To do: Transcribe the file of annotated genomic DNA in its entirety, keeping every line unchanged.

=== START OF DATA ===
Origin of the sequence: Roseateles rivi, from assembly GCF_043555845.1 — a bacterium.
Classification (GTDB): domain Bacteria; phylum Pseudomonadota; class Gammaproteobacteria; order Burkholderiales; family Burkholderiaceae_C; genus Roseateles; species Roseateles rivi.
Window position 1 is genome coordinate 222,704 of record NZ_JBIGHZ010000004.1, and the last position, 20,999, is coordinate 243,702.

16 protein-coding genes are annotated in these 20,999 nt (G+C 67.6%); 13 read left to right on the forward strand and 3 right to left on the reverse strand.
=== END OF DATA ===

Origin of the sequence: Roseateles rivi, from assembly GCF_043555845.1 — a bacterium.
Classification (GTDB): domain Bacteria; phylum Pseudomonadota; class Gammaproteobacteria; order Burkholderiales; family Burkholderiaceae_C; genus Roseateles; species Roseateles rivi.
Window position 1 is genome coordinate 222,704 of record NZ_JBIGHZ010000004.1, and the last position, 20,999, is coordinate 243,702.

16 protein-coding genes are annotated in these 20,999 nt (G+C 67.6%); 13 read left to right on the forward strand and 3 right to left on the reverse strand.